Malicious Fallen may not be developed by Platinum Games, but it sure does look the part. This may have something to do with the fact that developer Alvion supported Platinum Games during the development of such titles as Metal Gear Rising: Revengeance, Bayonetta 2, and Anarchy Reigns to name a few.
After the first few hours of Mass Effect: Andromeda, I was discouraged--maybe even a little distraught. Within that short span of time, I'd already encountered unconvincing animations, bog standard missions, clunky user interface, stilted dialogue--basically every red flag you hope to avoid when approaching a lengthy shooter-RPG powered equally by action and story.
Shovel Knight is defined by its likeness to games from the era of 8-bit consoles. It takes inspiration from games like Mega Man and Ducktales not only in its pixel- and pitch-perfect audiovisual aesthetic, but also in its mechanics--Shovel Knight is a resolutely unforgiving 2D platformer.
As you sit atop a wooden beam observing patrol patterns, you plot a series of moves: fire a bolt at the overseeing guard right when another walks into your acid trap, swoop in to snatch the loot and run off before anyone else notices. If it doesn’t go according to plan, you’ll cloak, hide in a closet, and slip out as the investigating party turns its backs to your exit. Styx: Shards of Darkness attempts to deliver such thrills, and at times it succeeds. However, these moments are sparse since you’re rarely put in a position where cunning is required.
Since both Nintendo and Sony seem intent on not continuing their line of revered hovercraft racers (F-Zero and WipeOut), it’s good to know other developers are happy to pick up the slack. Witness Fast RMX, a digital-only launch title for the Switch, that fills this niche nicely. Astute racings fans may recognize this as the semi-sequel to the excellent if boringly named Wii U racer, Fast Racing Neo (itself the sequel to the Wii game, Fast Racing).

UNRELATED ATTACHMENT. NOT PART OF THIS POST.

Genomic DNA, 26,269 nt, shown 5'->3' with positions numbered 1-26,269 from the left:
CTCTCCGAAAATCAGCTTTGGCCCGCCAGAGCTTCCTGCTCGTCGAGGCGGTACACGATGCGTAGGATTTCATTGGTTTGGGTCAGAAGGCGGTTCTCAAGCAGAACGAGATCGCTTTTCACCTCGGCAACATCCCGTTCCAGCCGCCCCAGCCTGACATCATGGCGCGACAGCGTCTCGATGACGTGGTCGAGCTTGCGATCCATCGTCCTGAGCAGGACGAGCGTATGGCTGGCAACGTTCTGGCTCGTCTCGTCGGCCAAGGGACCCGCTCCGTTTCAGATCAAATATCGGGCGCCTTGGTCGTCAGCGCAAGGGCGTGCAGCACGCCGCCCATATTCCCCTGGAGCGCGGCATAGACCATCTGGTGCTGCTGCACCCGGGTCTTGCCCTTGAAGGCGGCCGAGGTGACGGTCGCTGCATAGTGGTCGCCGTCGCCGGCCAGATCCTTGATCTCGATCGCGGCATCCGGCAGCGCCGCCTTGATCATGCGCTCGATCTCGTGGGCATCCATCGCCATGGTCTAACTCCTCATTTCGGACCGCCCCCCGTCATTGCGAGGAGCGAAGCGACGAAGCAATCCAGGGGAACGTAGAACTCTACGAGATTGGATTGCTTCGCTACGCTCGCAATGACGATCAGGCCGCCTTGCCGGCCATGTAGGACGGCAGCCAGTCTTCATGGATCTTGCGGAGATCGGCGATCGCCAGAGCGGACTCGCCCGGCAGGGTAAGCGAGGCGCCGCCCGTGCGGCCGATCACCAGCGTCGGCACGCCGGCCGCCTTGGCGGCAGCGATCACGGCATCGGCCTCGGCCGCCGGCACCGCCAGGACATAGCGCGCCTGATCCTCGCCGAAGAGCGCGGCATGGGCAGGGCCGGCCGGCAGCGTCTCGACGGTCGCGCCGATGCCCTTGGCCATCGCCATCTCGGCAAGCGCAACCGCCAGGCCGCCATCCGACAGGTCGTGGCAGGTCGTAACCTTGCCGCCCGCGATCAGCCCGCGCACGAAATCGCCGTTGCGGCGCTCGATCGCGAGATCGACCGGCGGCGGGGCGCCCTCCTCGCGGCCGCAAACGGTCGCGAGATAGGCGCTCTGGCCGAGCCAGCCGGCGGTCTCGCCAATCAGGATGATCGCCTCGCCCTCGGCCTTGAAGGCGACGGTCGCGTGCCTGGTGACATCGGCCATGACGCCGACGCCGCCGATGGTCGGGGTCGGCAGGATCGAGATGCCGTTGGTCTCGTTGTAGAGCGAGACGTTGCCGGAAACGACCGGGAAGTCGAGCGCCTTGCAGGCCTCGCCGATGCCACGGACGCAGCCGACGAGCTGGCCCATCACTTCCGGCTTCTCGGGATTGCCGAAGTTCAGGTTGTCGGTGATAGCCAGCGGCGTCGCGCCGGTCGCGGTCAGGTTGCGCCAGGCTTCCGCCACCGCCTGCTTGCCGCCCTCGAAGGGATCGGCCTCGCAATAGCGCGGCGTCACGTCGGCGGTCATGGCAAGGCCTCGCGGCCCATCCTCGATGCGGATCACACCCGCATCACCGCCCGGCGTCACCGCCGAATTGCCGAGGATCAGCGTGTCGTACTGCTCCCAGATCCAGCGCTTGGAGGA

Ghost Recon: Wildlands is a squad based Tom Clancy game that plays by the numbers. It stays true to the series' Rainbow Six-inspired roots, emulating the cold and calculated nature of organized infiltration and coordinated stealth kills. Whether you're syncing shots with friends or an AI companion, there's gratification in taking down targets efficiently. Unfortunately, the adherence to this specific kind of gameplay gets lost and diluted in Wildlands’ vast expanse of Bolivia.
As a Switch launch title, Snipperclips does little to sell the unique features of Nintendo's new console. Playing the game on the go isn't ideal, since the Switch's small screen and the bumpy nature of playing it in cars (or buses, trains, or planes) derails some of the accuracy needed to complete its puzzles. The game also doesn’t make use of the Joy-Cons' advanced haptic capabilities, meaning there's no real benefit to playing with the minuscule controllers--even though you're forced to do so.
Dungeons & Dragons has a long, storied history in gaming. The classic pen and paper game has had several successful digital counterparts,and its approach to role playing has influenced and been repackaged as everything from Final Fantasy to Skyrim. If you’re only familiar with modern role-playing games, you could be forgiven for assuming that they’re all about crafting and loot, leveling and growing stronger. In truth, D&D’s many progeny have simply sidestepped what makes role-playing games one of the most powerful, affecting genres.
The opening cutscene of Loot Rascals, largely narrated by a teapot-headed British spaceman, establishes the game’s strange tone well. Instead of arriving at a holiday-resort planet to restore a medical unit's antenna as intended, you crash on an alien moon and find yourself battling against the game’s eponymous “rascals” that have stolen the medical unit. To get it back, you’ll need to trek through five randomly generated levels, battling or avoiding the moon’s many aggressors.
It’s been several years since we last saw Bomberman, but if ever there were a perfect time for the bizarre little bomb-crazy robot to make a comeback, the Nintendo Switch launch is it. Long beloved as one of the greatest multiplayer party games, Bomberman’s classic, simple premise is a perfect match for the Switch’s focus on social play.